Harvey Jones weighs up BHP Billiton (LSE: BLT).
It's time to go shopping for shares again, but where to start? Struggling insurer Aviva (LSE: AV)? Cut-price Tesco (LSE: TSCO)? Or recovering oil major BP (LSE: BP)?
There are plenty of great stocks to choose from, and I'm enjoying doing some window shopping. So here's the question I'm asking right now. Should I buy BHP Billiton (LSE: BLT) (NYSE: BBL.US)?
Of mice and men (and miners)
Miners are for men. If you're feeling all pumped up by prospects for the global economy, you'll want to grab a fistful of mining companies such as BHP Billiton, Rio Tinto (LSE: RIO) and Vedanta Resources (LSE: VED), and prepare to hit pay dirt.
But if you think the economy will squeak instead of roar, you may scurry for cover instead. The question I'm asking myself is: am I a mining man or a defensive mouse?
The miners weren't looking too macho in the first half of this year, with some falling up to 30%. BHP Billiton was down 16%. Suddenly, mining stocks were looking cheap.
Then European Central Bank president Mario Draghi upped his efforts to save the euro and the US Federal Reserve announced QE3, and commodity stocks rebounded, as they do whenever central bankers ease monetary policy. All that extra liquidity has to go somewhere.
BHP Billiton is back at £19.11, at time of writing, although well off its 52-week high of £22.
Aside from virtual money printing, is there a case for investing in the miners? We're supposed to be in the middle of a commodity super-cycle, but the industry is clearly beginning to have its doubts.
BHP Billiton saw its profits fall 35% in the year to August, largely thanks to weaker commodity prices. After postponing its plans to build the world's largest open pit mine, the $30bn Olympic Dam project in Australia, chief executive Marius Kloppers predicted a continuing long-term decline in prices. That's always a particular problem for miners, because of their high fixed costs. BHP Billiton is retrenching, with no major projects planned for 2013.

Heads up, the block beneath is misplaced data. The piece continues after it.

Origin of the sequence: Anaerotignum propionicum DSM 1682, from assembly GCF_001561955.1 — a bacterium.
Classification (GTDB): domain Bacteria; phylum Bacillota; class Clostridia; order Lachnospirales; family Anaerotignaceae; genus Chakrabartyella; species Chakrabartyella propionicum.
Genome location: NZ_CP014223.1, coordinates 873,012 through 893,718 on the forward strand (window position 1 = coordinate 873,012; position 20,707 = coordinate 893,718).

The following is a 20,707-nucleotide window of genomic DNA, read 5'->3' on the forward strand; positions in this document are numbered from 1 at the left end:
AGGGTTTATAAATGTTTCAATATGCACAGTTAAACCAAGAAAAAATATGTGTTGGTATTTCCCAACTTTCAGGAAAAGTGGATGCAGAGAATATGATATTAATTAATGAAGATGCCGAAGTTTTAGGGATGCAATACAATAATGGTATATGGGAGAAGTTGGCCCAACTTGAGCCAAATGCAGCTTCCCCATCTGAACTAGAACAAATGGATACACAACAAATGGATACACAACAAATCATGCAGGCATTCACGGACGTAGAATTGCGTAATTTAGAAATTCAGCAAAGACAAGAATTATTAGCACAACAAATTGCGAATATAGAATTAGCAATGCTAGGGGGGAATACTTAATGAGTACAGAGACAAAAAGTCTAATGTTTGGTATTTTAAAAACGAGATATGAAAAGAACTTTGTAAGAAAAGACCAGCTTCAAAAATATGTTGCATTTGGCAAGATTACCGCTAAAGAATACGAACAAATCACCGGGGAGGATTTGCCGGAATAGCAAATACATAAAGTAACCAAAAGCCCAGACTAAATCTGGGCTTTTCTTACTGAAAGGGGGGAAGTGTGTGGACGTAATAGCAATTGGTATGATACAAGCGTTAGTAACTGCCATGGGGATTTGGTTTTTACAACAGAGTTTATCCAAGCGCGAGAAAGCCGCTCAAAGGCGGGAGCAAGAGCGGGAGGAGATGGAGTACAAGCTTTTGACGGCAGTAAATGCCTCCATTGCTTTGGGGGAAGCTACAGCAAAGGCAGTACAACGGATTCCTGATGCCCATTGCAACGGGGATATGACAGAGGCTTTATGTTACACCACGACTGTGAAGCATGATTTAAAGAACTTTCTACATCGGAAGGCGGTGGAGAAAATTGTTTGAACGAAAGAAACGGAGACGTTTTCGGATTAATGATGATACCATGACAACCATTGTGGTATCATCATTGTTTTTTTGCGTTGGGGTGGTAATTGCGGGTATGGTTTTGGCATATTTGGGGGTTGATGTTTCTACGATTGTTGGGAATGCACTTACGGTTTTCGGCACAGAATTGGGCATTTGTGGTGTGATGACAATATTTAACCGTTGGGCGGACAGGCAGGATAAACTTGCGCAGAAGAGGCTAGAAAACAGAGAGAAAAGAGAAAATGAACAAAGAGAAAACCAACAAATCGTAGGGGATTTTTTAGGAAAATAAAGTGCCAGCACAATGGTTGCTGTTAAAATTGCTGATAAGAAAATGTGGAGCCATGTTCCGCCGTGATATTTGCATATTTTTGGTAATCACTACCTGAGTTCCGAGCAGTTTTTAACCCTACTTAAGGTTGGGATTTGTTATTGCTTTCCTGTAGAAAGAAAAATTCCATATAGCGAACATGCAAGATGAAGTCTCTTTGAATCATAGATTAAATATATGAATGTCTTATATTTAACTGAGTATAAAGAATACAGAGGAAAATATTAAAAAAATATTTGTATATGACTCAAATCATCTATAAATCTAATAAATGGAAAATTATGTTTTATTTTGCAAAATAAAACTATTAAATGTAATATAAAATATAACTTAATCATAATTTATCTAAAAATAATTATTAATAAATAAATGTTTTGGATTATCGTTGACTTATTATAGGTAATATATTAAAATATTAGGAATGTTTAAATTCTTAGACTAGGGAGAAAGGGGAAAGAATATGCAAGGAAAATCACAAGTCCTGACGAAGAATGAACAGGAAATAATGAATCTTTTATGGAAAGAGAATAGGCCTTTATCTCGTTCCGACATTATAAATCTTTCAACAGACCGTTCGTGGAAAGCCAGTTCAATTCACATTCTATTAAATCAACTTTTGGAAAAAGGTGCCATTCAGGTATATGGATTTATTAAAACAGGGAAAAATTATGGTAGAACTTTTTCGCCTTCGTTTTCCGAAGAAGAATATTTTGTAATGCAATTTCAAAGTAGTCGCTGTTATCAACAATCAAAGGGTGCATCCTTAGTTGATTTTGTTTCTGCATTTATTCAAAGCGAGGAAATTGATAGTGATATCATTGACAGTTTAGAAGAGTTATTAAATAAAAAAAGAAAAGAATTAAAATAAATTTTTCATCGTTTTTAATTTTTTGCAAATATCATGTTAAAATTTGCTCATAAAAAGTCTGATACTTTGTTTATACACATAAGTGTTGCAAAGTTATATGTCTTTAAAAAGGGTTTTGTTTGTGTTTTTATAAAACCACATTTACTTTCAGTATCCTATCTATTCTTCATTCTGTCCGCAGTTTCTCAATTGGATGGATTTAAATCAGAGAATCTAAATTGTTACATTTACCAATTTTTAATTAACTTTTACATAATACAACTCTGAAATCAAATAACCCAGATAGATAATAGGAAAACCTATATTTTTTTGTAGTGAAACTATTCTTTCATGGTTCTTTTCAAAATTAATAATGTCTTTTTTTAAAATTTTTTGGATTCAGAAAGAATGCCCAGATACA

Blame it on China, partly, whose manufacturing industry has now fallen for two successive months. The country's GDP growth has now slowed to "only" 7.6% a year, a three-year low. The forthcoming change in Chinese leadership will only add political uncertainty to economic uncertainty.
Then again, if China's new leadership offsets the slowdown by going on a spending splurge, then mining stocks may extend their recent recovery.
BHP Billiton is nicely diversified, with the group's operations divided into nine divisions, covering areas such as base metals, petrol, iron ore, coal, diamonds and gold. It employs 41,000 people across 25 countries, but despite its size, it remains at the mercy of events it can't control, including global demand, currency movements and natural disasters. Investors must brace themselves for volatility.
BHP Billiton's prospects could brighten if it is correct in predicting that the global economy will stabilise in the first half of 2013 then start to pick up. It is also a net beneficiary of the rising oil price.
Yielding 3.6%, covered 2.9 times, you get a reasonable reward for buying and holding this stock. On a forecast price-to-earnings ratio of 11 times earnings for June 2013, you aren't paying over the odds, either. Nothing wrong with BHP Billiton; the question is, is there anything seriously wrong with China?
I'm holding, but I'm not buying right now. Or maybe I just need to man up?
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> Harvey owns shares in Aviva, BHP Billiton and BP. He doesn't own shares in any other company mentioned in this article. The Motley Fool owns shares in Tesco.